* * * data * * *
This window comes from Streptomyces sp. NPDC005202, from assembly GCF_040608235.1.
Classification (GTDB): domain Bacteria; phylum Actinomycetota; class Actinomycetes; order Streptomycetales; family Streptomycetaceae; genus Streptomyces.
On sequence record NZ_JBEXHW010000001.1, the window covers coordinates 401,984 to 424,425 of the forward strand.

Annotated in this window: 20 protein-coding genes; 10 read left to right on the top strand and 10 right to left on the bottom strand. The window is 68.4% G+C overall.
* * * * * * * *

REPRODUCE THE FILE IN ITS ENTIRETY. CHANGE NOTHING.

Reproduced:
This window comes from Streptomyces sp. NPDC005202, from assembly GCF_040608235.1.
Classification (GTDB): domain Bacteria; phylum Actinomycetota; class Actinomycetes; order Streptomycetales; family Streptomycetaceae; genus Streptomyces.
On sequence record NZ_JBEXHW010000001.1, the window covers coordinates 401,984 to 424,425 of the forward strand.

Annotated in this window: 20 protein-coding genes; 10 read left to right on the top strand and 10 right to left on the bottom strand. The window is 68.4% G+C overall.